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Winter Training Tips

One of the most important factors in winter is the weather.

The weather has a massive influence on training and performance if you train outdoors. In fact, weather is arguably the most important factor. If the temperature drops your muscle efficiency and their ability to contract are reduced making you more susceptible to injury. To help prevent injury you will have to drastically increase your warm up times to allow the muscles to reach an adequate temperature to perform optimally.

There are 3 main weather factors to consider when planning a training session outside in the winter.

The first is the temperature itself, the colder it is the harder it will be to keep your muscles from fatiguing quickly.

The second is rain, if it’s raining you will get damp and if it is cold the water will enhance the chill factor on your body further reducing its ability to contract effectively.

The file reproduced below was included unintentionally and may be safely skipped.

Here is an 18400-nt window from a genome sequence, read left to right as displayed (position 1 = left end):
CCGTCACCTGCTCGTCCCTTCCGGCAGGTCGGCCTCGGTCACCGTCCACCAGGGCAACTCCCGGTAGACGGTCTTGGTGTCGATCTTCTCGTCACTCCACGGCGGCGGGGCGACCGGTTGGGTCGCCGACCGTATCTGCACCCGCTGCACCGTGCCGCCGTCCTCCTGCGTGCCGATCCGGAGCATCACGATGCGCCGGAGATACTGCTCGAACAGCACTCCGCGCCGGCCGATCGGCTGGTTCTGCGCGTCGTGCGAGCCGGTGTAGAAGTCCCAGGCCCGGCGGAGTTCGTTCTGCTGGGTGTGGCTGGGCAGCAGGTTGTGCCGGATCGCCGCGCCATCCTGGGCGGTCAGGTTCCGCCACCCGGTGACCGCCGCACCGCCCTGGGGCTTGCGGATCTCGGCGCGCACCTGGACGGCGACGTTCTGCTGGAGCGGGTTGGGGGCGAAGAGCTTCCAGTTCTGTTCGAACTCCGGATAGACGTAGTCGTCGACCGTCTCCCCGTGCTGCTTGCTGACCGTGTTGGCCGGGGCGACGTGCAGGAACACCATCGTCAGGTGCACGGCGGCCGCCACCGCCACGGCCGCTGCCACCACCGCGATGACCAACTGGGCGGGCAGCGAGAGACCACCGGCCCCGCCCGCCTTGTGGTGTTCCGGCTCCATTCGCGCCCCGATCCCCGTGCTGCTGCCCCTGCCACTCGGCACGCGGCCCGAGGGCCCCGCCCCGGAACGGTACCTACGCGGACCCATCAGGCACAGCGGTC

The third factor is wind, the windier it is the greater the wind chill factor will affect the muscles.

Usually your body can cope with one of these weather conditions at a time, however if all three are present this will have a rapid and drastic cooling effect on the body which can quickly lead to hypothermia. For this reason, it is good practice to train close to home or run a small circuit repetitively in case the weather takes a turn for the worst. This will allow you to get out of the cold quickly. Training with a partner or group is another good practice in this situation in case the weather does take a turn for the worst.

Another key factor is clothing, don’t go out into the cold in shorts, wear leggings or trouser at a minimum, especially when running to protect your working muscles from wind chill. If the weather is bad and you still want to train, make sure you have on adequate clothing (warm and waterproof) to help keep you warm while training.

Keep an eye on the terrain as well, an especially cold day can hide black ice on the roads so it can be a good idea in these situations to stick to grass or trail as much as possible to limit the chances of slipping and falling. In this situation it is also a good idea to train with a partner or group as a safety precaution in case a fall should occur.

Hopefully these winter training tips can help you continue training despite weather conditions.

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